Stephen T. Sonis, DMD, DMSc
Professor of Oral Medicine and Diagnostic Science, Department of Harvard-Forsyth Oral Biology, Harvard School Of Dental Medicine
Senior Physician, Oral and Maxillofacial Surgery and Dentistry, Brigham And Women's Hospital
Chief, Division of Oral Medicine, Surgery, Dana-Farber Cancer Institute
DF/HCC Program AffiliationHead and Neck Cancer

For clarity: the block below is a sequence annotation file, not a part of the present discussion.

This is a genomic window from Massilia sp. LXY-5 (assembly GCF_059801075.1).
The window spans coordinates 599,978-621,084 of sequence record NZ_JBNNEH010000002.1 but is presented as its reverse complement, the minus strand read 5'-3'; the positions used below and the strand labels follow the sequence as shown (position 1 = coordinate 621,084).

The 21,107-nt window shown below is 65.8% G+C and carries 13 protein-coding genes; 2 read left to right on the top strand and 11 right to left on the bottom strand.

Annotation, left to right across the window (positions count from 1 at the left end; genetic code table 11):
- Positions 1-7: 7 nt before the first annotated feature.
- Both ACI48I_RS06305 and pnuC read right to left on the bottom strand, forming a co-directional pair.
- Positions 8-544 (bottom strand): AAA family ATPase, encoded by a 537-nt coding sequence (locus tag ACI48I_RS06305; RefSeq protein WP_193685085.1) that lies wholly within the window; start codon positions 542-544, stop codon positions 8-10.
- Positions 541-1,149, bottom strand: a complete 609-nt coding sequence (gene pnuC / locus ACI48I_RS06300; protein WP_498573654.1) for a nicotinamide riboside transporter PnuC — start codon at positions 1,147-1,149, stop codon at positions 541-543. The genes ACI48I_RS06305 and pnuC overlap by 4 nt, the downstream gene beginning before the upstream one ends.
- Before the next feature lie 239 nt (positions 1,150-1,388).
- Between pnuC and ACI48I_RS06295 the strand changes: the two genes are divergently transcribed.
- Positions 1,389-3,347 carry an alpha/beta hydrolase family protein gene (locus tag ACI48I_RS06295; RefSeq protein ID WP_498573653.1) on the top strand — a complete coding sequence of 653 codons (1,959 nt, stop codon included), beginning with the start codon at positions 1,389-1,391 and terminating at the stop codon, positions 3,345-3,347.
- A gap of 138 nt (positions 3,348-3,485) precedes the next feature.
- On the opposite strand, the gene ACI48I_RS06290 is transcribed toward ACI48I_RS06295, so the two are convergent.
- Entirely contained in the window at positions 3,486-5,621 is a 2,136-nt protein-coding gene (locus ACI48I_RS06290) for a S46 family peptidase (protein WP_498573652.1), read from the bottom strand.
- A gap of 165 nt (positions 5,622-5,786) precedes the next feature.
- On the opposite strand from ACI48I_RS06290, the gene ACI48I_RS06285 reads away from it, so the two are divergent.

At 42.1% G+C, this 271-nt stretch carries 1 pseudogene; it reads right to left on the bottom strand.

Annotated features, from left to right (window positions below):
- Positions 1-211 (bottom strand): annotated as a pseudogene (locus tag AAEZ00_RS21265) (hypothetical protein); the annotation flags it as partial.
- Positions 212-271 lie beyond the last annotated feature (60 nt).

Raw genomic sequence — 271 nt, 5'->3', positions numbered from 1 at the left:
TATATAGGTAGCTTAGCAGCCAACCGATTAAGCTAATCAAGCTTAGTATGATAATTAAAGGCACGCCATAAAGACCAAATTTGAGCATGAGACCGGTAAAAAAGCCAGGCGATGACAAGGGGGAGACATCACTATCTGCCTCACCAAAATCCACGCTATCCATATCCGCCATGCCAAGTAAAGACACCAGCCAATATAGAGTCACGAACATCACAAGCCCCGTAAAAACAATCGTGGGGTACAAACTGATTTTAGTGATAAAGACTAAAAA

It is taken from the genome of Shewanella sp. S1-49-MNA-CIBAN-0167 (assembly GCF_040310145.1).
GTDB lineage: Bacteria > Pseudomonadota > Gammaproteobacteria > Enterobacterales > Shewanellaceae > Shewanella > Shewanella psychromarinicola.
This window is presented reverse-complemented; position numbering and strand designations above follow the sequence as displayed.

The mouth is a common site for both acute and long term toxicities associated with antineoplastic drug and radiation therapy. Ulcerative mucositis is a common, bothersome, dose-limiting toxicity of both radiation- and chemotherapy. In addition, among myelosuppressed patients, breaks in the oral mucosa caused by mucositis provide a robust portal of entry for oral microorganisms and result in the mouth being the most common identifiable site of bacteremias in this patient population. The oral mucosa is a frequent target tissue of graft-vs-host disease. The lesions that result are often functionally debilitating. The objective of our research is to better understand the pathobiology of these conditions and to investigate new forms of intervention which are mechanistically based. To accomplish this objective, our laboratory has employed innovative animal models for both chemotherapy- and radiation-induced mucositis. Murine models for gvhd are also used. Among the techniques which are used are immunohistochemistry, electron microscopy, PCR, and assays to assess cell proliferation. Bisphosphonates have been associated with osteonecrosis of the jaws. Using a newly developed animal model, we are actively defining the biological events the lead to the condition and correlate with clinical and imaging outcomes. Clinical studies include Phase I, II and III protocols for new therapies to treat or prevent mucosal injuries, development and assessment of outcome measures for stomatotoxicities, and pharmacoeconomic analyses of oral complications of cancer therapies. Since mucositis affects all areas of the GI tract, models to study mechanism and interventions are also being studied for radiation-induced esophagitis, colitis, and proctitis.
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